Advocate Aurora Health celebrates National Nurses Week
National Nurses Week is May 6-12. Today, and every day, we celebrate our nurses by recognizing all that they do. Their dedication to our patients, families and communities is a testament to their passion and goal of helping people live well.
As a care manager in population health, pediatric nurse Tenesha Galvin knows continuity of care helps improve outcomes for adults and children alike. That’s why she and fellow nurses developed the high risk pediatric program. When children are discharged from the hospital, they step in to help families ensure their children have everything they need to thrive.
“To see patients who were hospitalized every month to not being hospitalized for a six month stretch speaks volumes,” she says. “It means they’re learning to manage their care and figuring out who to call before things get worse. That’s a huge win.”
For home health nurse Alli Wild, her clinical excellence and staying updated on the latest best practices are a big part of how she gets her patients on the road to recovery. Communication and building trust are big, too. She begins by getting to know them and explaining things in a relatable way.
“My patients need to know I am doing everything I can to help them,” she says.
Whether as a pediatric intensive care nurse, shared governance committee chair or soon-to-be Ph.D. student, Elizabeth Johnson is constantly learning. She feels being totally immersed in clinical excellence makes her a better nurse and ensures her young patients the best outcomes.
“It’s vital that nurses feel empowered to lead practice improvement efforts,” she says. “By doing so, we can make a difference for so many kids and families, as well as in the nursing profession.”
At the start of the pandemic, nurses on the heart unit at Advocate Christ Medical Center quickly realized they were uniquely positioned to help. Specially trained on a machine that temporarily takes over the work of a person’s heart or lungs so they can heal, the nurses knew the machine could help COVID-19 patients. The team jumped into action, helping many recover and return home – a clear reminder of the importance of their work.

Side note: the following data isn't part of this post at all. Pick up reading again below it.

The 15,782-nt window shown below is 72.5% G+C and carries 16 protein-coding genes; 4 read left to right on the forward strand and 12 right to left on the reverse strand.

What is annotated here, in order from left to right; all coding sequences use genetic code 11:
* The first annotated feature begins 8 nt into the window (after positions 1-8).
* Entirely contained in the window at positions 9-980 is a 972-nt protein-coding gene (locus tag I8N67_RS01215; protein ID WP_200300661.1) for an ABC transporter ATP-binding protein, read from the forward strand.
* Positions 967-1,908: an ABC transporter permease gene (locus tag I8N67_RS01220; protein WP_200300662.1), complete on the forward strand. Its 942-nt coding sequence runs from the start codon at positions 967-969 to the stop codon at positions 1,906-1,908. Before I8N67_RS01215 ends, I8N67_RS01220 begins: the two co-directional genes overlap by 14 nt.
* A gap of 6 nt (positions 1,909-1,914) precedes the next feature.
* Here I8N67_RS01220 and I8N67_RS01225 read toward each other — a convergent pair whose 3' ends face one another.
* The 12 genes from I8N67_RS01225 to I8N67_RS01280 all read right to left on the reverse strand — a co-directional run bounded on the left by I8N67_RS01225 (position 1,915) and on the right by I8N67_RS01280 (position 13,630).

“This definitely makes me look back and realize I chose the right profession,” says nurse Alexa Doyon.
Nurse Na Kita Butler knows many people don’t talk about mental health and may even view treatment as weakness. Inspired by her mother – her nurse hero – she’s now pursuing her master’s to become a psychiatric mental health nurse practitioner. She’s discovered those hesitant to seek treatment often find comfort with a nurse who understands their culture.
“Sometimes it’s just comforting to see the face of someone who may have shared experiences,” she says.
Coming from a family of health care professionals, becoming a nurse was a natural fit for Jason Carreon. But his training didn’t stop there. He earned certification in medical-surgical nursing, which he says, “brings me personal and professional pride, but also helps me anticipate the bigger picture when it comes to ensuring better patient outcomes.” It’s led his team to discover ways to improve processes, hone their clinical excellence and nurture strong teamwork for happier, healthier patients.
About the Author
Dayna Dobias, health enews contributor, is a social media intern at Advocate Health Care in Downers Grove. She is a senior at Elmhurst College, studying communications. When Dayna isn’t studying or watching Instagram Stories, she enjoys shopping with a vanilla iced coffee in-hand and playing with her puppy, Fiona.